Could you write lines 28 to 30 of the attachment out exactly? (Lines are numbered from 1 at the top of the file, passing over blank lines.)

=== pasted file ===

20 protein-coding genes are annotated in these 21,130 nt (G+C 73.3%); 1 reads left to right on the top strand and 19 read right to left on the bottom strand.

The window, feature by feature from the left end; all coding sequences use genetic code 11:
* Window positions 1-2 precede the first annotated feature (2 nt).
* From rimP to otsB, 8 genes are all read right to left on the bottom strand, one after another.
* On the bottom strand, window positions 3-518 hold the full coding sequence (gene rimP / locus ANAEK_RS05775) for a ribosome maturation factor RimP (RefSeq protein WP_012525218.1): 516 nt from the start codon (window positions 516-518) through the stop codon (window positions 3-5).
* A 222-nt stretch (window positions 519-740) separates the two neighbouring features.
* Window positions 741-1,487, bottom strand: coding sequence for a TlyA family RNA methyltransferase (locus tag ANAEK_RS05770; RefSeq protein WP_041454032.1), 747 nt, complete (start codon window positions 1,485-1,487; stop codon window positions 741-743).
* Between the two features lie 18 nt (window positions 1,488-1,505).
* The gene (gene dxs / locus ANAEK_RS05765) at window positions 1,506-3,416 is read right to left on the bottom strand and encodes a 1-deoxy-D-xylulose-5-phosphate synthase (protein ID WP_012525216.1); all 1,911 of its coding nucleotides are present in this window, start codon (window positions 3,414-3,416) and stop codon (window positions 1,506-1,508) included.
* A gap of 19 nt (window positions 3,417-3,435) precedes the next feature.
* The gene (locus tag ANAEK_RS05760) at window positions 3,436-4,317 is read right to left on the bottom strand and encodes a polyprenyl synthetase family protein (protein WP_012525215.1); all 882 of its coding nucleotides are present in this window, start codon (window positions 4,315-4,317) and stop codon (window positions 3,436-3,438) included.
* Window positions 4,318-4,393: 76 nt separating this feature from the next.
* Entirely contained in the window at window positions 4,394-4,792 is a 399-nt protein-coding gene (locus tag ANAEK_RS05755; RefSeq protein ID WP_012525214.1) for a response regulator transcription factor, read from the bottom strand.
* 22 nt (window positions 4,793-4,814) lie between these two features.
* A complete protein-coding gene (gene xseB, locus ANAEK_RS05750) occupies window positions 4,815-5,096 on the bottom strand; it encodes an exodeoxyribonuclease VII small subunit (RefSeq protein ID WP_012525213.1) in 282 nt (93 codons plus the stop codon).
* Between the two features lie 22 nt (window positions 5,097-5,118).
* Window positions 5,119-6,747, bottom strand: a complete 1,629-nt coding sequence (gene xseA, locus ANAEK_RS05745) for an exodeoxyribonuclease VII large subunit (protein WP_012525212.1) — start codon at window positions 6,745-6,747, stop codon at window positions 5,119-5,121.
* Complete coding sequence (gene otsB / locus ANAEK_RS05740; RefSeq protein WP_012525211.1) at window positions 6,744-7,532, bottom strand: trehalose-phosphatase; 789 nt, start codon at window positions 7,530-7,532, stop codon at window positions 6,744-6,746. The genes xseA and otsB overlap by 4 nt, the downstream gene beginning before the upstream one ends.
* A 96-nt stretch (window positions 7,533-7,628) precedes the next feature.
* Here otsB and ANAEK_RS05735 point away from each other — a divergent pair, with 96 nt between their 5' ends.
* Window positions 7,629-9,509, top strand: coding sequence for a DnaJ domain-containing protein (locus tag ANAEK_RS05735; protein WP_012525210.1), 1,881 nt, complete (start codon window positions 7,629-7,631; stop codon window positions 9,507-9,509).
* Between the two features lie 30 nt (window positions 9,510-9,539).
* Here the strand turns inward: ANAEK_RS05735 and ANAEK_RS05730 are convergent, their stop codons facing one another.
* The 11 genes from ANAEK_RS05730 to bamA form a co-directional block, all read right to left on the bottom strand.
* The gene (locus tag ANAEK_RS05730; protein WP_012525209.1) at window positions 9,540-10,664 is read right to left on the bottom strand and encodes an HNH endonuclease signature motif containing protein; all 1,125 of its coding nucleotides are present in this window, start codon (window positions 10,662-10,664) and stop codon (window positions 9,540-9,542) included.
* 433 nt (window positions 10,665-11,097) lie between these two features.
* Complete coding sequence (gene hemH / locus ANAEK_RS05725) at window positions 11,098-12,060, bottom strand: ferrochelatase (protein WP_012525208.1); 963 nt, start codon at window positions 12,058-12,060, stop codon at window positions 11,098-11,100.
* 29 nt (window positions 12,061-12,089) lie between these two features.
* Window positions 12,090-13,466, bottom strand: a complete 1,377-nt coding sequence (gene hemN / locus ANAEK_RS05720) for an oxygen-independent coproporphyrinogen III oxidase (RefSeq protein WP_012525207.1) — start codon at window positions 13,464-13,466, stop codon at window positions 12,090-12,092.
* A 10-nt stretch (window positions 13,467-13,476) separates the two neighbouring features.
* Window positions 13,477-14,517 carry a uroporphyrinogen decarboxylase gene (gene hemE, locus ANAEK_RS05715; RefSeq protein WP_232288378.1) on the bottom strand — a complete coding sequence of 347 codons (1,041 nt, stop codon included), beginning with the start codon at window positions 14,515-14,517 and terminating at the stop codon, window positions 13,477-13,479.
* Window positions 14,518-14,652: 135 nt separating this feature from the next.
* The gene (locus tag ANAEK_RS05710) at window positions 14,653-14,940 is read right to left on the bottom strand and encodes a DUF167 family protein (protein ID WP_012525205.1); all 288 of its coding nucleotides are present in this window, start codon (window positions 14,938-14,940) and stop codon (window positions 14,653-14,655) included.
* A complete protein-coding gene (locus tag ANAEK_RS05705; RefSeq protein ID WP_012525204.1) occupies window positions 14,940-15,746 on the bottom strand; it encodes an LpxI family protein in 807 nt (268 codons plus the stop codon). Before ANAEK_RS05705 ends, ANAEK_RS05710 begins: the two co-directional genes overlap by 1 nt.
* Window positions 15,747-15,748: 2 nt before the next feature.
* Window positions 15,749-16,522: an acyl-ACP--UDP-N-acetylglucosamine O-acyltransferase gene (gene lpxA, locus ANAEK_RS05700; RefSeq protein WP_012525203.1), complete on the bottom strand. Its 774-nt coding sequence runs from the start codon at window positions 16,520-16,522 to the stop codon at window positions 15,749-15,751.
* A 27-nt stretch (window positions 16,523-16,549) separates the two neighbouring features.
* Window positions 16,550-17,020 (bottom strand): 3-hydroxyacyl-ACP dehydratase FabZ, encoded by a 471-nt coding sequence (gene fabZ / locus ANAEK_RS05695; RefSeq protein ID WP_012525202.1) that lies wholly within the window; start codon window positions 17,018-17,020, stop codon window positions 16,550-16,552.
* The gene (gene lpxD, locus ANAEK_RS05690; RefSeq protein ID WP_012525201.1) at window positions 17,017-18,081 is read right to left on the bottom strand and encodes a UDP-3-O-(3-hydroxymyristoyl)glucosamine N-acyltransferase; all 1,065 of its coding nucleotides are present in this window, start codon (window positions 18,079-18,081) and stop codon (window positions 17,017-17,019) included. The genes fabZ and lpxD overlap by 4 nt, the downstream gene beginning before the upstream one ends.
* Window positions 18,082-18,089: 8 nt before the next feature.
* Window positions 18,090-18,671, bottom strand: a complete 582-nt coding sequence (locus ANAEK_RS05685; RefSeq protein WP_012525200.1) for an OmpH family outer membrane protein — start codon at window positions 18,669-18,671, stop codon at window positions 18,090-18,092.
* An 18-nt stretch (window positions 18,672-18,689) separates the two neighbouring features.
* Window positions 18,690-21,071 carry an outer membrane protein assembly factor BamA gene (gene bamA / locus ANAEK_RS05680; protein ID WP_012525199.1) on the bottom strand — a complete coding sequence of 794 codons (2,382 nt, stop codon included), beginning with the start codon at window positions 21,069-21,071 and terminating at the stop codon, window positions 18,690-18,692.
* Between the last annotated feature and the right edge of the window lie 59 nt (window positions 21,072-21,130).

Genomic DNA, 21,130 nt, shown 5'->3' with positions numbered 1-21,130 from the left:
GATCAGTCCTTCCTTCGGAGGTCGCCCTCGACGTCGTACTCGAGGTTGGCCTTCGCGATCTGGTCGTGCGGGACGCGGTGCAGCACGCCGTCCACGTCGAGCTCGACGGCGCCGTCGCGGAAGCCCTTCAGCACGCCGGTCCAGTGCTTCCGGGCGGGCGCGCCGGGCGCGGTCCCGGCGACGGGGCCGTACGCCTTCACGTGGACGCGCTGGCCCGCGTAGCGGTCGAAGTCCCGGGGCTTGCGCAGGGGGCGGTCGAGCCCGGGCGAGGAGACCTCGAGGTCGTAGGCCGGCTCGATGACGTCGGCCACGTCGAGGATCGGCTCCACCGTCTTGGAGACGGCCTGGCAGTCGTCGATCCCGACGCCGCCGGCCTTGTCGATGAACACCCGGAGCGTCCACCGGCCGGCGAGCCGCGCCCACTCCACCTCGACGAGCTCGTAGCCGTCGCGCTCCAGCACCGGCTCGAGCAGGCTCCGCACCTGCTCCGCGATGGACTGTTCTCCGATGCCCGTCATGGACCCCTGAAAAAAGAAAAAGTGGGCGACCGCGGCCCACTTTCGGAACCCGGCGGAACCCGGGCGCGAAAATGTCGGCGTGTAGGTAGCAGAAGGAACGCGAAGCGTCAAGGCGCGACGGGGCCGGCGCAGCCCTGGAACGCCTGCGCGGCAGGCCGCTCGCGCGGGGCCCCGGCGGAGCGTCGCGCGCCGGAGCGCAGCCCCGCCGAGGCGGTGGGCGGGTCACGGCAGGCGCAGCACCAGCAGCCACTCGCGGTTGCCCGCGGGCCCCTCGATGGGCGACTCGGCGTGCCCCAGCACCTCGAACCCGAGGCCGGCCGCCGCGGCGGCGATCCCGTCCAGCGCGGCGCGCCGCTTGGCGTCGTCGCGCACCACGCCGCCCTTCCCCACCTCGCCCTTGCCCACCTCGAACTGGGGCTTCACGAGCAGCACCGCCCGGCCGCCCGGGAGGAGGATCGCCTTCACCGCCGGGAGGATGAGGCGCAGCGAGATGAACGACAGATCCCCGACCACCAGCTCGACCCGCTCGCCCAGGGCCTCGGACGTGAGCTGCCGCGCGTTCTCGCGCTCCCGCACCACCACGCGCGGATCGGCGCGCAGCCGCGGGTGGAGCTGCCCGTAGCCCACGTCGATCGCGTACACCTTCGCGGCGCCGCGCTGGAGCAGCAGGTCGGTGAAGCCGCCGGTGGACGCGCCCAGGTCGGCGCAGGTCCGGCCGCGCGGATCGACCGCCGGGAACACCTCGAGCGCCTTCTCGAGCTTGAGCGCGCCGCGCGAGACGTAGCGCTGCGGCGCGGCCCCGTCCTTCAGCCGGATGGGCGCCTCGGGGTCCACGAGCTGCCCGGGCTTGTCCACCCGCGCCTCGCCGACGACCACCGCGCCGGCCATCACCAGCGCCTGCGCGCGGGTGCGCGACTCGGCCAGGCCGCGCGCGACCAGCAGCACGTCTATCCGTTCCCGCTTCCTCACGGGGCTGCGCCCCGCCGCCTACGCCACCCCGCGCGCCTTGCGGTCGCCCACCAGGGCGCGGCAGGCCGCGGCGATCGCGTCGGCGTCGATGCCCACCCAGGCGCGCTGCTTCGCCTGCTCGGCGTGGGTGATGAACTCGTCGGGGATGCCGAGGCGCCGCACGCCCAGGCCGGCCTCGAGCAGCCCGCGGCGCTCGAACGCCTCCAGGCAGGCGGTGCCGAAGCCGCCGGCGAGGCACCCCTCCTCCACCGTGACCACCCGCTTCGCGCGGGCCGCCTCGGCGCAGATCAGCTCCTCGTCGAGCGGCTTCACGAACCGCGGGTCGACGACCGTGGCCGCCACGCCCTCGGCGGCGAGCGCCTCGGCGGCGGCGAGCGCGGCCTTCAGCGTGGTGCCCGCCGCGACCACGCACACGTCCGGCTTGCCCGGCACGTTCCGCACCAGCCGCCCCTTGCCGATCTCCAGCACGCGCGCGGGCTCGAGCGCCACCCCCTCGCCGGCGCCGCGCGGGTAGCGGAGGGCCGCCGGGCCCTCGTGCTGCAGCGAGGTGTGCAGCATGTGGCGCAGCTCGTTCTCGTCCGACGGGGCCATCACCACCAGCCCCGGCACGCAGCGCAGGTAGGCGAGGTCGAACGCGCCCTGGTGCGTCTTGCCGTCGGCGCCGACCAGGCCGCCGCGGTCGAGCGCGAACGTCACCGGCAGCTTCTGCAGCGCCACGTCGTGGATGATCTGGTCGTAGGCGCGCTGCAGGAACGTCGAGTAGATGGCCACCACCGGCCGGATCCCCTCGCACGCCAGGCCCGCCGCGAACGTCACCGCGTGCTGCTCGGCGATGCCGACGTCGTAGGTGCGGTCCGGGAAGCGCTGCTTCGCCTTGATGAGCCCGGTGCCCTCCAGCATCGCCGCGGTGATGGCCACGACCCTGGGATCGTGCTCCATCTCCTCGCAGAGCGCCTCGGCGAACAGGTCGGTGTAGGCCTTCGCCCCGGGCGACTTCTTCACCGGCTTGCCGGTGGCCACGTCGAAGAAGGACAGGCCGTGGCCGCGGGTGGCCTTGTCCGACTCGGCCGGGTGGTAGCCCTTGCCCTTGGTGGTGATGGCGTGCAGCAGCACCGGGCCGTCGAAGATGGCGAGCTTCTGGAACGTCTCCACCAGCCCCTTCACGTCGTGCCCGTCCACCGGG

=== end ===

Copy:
* 29 nt (window positions 12,061-12,089) lie between these two features.
* Window positions 12,090-13,466, bottom strand: a complete 1,377-nt coding sequence (gene hemN / locus ANAEK_RS05720) for an oxygen-independent coproporphyrinogen III oxidase (RefSeq protein WP_012525207.1) — start codon at window positions 13,464-13,466, stop codon at window positions 12,090-12,092.
* A 10-nt stretch (window positions 13,467-13,476) separates the two neighbouring features.